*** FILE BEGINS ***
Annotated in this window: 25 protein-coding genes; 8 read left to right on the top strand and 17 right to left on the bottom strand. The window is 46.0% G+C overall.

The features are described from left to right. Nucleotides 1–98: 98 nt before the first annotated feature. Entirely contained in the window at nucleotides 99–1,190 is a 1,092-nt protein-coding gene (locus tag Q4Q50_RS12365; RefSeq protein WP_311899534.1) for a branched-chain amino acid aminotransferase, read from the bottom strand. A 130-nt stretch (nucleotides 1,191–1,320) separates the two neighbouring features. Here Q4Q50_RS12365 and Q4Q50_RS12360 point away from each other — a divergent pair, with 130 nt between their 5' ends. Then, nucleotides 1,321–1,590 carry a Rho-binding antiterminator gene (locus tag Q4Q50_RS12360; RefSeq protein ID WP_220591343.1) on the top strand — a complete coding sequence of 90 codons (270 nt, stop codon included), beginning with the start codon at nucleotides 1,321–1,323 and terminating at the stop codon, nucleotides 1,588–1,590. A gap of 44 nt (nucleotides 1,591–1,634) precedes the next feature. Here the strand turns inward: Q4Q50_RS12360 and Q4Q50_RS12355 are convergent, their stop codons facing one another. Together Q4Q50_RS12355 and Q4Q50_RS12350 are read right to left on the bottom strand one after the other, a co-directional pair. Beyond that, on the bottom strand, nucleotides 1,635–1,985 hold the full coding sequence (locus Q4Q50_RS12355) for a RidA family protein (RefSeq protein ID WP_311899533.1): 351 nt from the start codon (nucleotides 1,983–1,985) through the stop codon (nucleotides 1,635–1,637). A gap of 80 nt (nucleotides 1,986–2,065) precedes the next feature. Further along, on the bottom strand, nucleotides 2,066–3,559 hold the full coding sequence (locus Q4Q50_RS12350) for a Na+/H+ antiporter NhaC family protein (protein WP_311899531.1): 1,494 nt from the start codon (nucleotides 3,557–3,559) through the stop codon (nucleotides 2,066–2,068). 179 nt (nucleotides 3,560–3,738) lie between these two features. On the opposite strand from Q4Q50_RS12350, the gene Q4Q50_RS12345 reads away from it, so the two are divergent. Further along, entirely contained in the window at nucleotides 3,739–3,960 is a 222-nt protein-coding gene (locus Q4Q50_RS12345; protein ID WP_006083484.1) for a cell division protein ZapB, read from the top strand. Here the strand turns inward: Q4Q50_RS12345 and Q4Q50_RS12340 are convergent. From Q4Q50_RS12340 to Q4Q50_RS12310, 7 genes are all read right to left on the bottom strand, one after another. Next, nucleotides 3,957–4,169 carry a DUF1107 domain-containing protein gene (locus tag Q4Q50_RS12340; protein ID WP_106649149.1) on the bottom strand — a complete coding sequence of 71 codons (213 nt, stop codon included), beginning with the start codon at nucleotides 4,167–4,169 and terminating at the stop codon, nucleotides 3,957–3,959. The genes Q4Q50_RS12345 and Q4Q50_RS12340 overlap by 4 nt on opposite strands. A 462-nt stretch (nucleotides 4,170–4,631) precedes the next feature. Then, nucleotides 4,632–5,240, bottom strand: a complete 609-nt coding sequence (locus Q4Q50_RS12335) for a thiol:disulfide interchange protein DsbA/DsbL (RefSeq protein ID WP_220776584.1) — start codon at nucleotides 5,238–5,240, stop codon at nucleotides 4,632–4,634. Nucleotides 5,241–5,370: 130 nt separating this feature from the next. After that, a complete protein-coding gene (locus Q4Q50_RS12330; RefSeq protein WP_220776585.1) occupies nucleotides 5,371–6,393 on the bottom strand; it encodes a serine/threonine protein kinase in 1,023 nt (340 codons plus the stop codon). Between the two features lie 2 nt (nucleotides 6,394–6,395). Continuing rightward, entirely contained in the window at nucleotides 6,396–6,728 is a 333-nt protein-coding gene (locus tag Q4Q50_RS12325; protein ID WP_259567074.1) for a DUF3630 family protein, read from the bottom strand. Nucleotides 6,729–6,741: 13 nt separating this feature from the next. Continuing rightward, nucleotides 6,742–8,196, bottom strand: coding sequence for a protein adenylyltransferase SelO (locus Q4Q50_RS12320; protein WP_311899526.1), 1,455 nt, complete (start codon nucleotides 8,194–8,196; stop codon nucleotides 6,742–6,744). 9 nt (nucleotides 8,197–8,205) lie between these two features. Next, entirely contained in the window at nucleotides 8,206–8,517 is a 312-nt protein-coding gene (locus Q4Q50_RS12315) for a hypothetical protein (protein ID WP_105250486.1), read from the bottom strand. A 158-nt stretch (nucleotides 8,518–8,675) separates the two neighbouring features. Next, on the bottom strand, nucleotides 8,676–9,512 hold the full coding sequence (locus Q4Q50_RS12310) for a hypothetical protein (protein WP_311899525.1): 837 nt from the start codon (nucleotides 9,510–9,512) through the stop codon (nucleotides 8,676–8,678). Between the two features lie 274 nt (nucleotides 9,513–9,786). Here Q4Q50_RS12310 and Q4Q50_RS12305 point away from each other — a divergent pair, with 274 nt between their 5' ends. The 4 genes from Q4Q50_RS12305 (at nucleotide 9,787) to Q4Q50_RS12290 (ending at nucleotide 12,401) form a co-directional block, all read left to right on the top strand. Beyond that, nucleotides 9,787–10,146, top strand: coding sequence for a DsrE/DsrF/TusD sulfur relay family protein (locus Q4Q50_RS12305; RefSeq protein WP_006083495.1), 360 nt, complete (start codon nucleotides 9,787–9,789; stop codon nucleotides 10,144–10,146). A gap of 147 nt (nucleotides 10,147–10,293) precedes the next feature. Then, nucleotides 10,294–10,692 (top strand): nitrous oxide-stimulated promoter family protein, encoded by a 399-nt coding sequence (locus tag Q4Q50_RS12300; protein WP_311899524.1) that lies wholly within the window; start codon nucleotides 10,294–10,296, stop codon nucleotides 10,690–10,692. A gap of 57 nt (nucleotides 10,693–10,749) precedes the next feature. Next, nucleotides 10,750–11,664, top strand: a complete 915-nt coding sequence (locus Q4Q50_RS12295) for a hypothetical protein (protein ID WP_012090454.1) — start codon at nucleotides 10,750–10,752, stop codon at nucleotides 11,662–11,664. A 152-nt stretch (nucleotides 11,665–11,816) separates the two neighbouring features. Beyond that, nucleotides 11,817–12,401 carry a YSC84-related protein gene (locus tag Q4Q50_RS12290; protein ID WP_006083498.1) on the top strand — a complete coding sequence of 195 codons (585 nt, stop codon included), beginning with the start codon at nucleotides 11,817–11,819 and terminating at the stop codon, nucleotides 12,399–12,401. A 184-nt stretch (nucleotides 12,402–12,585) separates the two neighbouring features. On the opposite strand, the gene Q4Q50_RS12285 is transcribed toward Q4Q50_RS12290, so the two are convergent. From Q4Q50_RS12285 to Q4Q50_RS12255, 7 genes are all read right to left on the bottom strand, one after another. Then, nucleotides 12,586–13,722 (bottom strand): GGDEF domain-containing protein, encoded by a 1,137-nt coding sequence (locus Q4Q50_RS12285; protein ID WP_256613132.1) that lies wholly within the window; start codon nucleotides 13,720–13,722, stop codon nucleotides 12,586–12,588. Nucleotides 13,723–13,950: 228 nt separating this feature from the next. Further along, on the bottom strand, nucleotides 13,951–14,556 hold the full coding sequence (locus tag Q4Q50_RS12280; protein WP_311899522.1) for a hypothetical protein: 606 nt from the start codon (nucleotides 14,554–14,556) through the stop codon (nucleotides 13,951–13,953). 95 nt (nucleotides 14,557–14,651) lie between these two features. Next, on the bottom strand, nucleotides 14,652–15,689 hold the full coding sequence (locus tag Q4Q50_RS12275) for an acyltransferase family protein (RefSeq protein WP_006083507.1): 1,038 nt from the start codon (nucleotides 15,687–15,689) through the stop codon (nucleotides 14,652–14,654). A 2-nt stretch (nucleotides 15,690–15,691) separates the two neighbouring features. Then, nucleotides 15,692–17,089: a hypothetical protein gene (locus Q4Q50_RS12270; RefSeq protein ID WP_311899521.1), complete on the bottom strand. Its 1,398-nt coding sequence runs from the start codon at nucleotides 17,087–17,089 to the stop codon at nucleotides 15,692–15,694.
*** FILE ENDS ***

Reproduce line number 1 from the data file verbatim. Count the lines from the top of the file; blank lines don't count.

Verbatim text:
Annotated in this window: 25 protein-coding genes; 8 read left to right on the top strand and 17 right to left on the bottom strand. The window is 46.0% G+C overall.